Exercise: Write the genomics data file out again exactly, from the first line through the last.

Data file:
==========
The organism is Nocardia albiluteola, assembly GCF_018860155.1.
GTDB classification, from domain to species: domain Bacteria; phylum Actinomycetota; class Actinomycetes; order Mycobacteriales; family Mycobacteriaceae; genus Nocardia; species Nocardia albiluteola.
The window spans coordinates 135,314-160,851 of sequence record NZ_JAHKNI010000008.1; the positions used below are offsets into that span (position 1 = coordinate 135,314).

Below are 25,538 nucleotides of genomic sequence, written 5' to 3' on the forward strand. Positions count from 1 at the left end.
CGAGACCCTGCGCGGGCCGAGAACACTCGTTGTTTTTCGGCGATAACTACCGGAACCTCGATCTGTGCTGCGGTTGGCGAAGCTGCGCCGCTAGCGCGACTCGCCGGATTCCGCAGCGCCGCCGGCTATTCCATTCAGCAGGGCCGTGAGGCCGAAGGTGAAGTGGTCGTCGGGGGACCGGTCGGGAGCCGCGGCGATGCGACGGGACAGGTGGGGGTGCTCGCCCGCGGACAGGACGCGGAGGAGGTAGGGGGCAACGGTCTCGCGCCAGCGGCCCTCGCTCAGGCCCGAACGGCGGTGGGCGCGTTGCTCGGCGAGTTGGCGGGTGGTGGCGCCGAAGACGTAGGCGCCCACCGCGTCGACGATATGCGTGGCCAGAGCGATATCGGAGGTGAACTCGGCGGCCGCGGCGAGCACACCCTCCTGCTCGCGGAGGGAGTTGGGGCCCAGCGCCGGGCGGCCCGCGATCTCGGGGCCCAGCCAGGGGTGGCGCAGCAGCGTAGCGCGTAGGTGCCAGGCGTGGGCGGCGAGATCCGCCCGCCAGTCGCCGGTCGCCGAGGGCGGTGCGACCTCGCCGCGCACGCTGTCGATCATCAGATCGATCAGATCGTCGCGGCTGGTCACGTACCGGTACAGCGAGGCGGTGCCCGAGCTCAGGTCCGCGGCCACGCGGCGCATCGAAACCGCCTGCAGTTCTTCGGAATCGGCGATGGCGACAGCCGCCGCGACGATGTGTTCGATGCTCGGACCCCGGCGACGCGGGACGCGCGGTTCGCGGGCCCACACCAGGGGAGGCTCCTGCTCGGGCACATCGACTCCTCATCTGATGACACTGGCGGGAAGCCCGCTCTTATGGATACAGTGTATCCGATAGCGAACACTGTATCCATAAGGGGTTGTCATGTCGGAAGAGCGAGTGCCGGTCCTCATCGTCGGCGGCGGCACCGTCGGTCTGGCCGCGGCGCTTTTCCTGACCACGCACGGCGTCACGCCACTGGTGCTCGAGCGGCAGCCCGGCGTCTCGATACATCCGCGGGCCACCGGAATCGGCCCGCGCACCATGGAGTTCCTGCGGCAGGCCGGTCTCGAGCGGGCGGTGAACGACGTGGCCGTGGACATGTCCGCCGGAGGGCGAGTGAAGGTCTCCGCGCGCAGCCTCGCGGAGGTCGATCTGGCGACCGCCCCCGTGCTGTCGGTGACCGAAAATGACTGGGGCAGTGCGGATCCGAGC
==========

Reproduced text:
The organism is Nocardia albiluteola, assembly GCF_018860155.1.
GTDB classification, from domain to species: domain Bacteria; phylum Actinomycetota; class Actinomycetes; order Mycobacteriales; family Mycobacteriaceae; genus Nocardia; species Nocardia albiluteola.
The window spans coordinates 135,314-160,851 of sequence record NZ_JAHKNI010000008.1; the positions used below are offsets into that span (position 1 = coordinate 135,314).

Below are 25,538 nucleotides of genomic sequence, written 5' to 3' on the forward strand. Positions count from 1 at the left end.
CGAGACCCTGCGCGGGCCGAGAACACTCGTTGTTTTTCGGCGATAACTACCGGAACCTCGATCTGTGCTGCGGTTGGCGAAGCTGCGCCGCTAGCGCGACTCGCCGGATTCCGCAGCGCCGCCGGCTATTCCATTCAGCAGGGCCGTGAGGCCGAAGGTGAAGTGGTCGTCGGGGGACCGGTCGGGAGCCGCGGCGATGCGACGGGACAGGTGGGGGTGCTCGCCCGCGGACAGGACGCGGAGGAGGTAGGGGGCAACGGTCTCGCGCCAGCGGCCCTCGCTCAGGCCCGAACGGCGGTGGGCGCGTTGCTCGGCGAGTTGGCGGGTGGTGGCGCCGAAGACGTAGGCGCCCACCGCGTCGACGATATGCGTGGCCAGAGCGATATCGGAGGTGAACTCGGCGGCCGCGGCGAGCACACCCTCCTGCTCGCGGAGGGAGTTGGGGCCCAGCGCCGGGCGGCCCGCGATCTCGGGGCCCAGCCAGGGGTGGCGCAGCAGCGTAGCGCGTAGGTGCCAGGCGTGGGCGGCGAGATCCGCCCGCCAGTCGCCGGTCGCCGAGGGCGGTGCGACCTCGCCGCGCACGCTGTCGATCATCAGATCGATCAGATCGTCGCGGCTGGTCACGTACCGGTACAGCGAGGCGGTGCCCGAGCTCAGGTCCGCGGCCACGCGGCGCATCGAAACCGCCTGCAGTTCTTCGGAATCGGCGATGGCGACAGCCGCCGCGACGATGTGTTCGATGCTCGGACCCCGGCGACGCGGGACGCGCGGTTCGCGGGCCCACACCAGGGGAGGCTCCTGCTCGGGCACATCGACTCCTCATCTGATGACACTGGCGGGAAGCCCGCTCTTATGGATACAGTGTATCCGATAGCGAACACTGTATCCATAAGGGGTTGTCATGTCGGAAGAGCGAGTGCCGGTCCTCATCGTCGGCGGCGGCACCGTCGGTCTGGCCGCGGCGCTTTTCCTGACCACGCACGGCGTCACGCCACTGGTGCTCGAGCGGCAGCCCGGCGTCTCGATACATCCGCGGGCCACCGGAATCGGCCCGCGCACCATGGAGTTCCTGCGGCAGGCCGGTCTCGAGCGGGCGGTGAACGACGTGGCCGTGGACATGTCCGCCGGAGGGCGAGTGAAGGTCTCCGCGCGCAGCCTCGCGGAGGTCGATCTGGCGACCGCCCCCGTGCTGTCGGTGACCGAAAATGACTGGGGCAGTGCGGATCCGAGC